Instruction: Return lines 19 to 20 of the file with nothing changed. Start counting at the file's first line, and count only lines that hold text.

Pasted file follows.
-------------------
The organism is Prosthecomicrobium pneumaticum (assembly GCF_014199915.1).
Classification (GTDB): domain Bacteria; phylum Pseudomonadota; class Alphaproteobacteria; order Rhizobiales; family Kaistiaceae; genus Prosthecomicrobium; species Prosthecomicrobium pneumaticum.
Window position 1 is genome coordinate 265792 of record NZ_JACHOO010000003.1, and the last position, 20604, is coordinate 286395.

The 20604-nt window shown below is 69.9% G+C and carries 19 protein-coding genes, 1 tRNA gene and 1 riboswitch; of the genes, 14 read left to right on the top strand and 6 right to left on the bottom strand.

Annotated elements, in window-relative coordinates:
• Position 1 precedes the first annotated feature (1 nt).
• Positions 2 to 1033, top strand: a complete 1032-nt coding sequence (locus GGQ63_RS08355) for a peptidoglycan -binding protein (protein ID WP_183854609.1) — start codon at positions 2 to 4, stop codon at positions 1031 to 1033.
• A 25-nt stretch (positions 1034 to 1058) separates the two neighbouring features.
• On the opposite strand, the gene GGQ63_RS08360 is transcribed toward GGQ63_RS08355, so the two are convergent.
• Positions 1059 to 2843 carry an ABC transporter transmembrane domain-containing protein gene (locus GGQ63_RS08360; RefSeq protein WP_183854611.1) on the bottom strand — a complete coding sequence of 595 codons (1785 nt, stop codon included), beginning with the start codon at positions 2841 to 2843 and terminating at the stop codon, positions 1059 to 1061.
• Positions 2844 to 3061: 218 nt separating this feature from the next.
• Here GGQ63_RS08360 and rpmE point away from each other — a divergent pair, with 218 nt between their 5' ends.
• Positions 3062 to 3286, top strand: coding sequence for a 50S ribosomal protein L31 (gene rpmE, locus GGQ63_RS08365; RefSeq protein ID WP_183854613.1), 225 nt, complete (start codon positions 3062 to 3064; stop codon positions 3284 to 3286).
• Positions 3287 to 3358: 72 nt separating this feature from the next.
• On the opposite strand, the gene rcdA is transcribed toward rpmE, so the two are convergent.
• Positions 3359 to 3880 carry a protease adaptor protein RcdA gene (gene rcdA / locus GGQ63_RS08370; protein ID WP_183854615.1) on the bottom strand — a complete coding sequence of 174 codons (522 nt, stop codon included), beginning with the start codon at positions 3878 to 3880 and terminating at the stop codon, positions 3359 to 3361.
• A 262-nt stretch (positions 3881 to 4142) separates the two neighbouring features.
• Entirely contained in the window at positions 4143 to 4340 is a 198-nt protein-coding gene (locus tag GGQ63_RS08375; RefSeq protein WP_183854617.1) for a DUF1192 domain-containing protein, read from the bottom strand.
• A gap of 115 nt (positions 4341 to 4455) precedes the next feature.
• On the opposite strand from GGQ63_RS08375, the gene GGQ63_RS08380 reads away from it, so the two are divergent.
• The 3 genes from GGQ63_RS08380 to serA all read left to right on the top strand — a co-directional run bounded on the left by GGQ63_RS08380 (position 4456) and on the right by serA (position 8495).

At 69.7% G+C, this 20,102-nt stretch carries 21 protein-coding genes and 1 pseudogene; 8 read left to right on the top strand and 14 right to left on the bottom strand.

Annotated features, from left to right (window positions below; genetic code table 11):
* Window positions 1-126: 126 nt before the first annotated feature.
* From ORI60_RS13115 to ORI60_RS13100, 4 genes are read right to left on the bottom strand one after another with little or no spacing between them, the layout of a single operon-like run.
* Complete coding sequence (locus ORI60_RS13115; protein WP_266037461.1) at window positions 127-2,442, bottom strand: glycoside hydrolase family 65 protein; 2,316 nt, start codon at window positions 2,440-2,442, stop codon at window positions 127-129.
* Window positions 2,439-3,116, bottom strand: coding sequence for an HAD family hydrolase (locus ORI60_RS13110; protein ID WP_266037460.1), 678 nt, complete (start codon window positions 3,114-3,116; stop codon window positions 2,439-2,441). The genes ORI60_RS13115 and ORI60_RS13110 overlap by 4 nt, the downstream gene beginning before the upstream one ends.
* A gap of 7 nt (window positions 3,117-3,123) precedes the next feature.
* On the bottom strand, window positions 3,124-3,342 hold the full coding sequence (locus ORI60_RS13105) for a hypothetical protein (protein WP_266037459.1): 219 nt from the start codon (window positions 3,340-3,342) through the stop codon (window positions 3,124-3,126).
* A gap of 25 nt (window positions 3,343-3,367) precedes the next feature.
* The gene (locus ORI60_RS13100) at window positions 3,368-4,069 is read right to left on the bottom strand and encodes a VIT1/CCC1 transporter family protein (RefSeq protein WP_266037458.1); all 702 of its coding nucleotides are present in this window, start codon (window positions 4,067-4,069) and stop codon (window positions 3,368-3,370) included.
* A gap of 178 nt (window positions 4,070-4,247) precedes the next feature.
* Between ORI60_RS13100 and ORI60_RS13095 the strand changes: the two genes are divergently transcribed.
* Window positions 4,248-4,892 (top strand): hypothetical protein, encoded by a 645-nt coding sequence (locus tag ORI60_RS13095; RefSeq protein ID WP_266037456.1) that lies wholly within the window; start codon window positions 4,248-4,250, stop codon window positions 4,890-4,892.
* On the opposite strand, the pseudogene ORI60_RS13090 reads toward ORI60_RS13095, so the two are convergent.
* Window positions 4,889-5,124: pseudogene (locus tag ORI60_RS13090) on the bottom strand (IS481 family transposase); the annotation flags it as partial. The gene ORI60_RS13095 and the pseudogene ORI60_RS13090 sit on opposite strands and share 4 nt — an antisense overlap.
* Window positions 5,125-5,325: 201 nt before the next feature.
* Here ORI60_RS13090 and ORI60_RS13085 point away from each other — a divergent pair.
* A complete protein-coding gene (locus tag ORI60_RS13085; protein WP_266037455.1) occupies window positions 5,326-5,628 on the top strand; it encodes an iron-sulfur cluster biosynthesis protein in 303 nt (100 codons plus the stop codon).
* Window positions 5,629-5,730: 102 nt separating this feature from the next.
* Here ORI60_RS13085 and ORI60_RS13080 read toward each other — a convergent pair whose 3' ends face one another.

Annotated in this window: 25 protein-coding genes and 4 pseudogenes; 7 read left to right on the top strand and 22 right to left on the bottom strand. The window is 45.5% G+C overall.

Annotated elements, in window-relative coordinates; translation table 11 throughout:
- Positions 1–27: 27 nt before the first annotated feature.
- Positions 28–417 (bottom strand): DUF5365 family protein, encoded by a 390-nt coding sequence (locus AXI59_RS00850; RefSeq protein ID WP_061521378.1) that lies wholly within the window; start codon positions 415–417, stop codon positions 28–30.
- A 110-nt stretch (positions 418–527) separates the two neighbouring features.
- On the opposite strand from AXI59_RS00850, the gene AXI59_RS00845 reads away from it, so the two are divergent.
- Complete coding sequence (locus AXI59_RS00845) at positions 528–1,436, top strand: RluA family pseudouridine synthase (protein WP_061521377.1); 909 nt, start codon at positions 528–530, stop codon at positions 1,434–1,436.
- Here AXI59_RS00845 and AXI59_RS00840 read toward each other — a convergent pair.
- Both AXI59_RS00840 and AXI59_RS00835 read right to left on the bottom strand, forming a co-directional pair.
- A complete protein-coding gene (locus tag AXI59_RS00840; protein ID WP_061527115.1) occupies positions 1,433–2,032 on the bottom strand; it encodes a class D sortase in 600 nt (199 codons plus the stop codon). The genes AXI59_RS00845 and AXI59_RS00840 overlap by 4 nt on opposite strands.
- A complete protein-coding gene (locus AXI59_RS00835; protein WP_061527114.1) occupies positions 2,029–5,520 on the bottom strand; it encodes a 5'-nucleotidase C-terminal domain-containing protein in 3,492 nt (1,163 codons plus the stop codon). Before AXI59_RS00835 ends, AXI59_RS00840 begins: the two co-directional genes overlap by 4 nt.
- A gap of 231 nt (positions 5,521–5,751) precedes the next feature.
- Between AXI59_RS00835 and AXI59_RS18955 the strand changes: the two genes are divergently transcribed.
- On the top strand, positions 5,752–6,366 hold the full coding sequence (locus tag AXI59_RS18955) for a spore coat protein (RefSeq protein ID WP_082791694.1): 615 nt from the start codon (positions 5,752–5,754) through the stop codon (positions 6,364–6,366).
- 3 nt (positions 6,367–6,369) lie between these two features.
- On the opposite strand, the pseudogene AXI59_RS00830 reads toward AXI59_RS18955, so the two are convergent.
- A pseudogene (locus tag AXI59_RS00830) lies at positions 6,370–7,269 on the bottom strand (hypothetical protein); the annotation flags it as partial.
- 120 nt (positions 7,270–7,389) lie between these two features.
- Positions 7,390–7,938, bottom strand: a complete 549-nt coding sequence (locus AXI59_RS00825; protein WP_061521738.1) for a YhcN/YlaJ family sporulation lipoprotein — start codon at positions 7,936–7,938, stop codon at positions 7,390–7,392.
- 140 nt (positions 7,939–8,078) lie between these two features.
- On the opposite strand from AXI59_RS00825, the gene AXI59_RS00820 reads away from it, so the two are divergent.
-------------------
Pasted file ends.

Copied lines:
• A gap of 115 nt (positions 4341 to 4455) precedes the next feature.
• On the opposite strand from GGQ63_RS08375, the gene GGQ63_RS08380 reads away from it, so the two are divergent.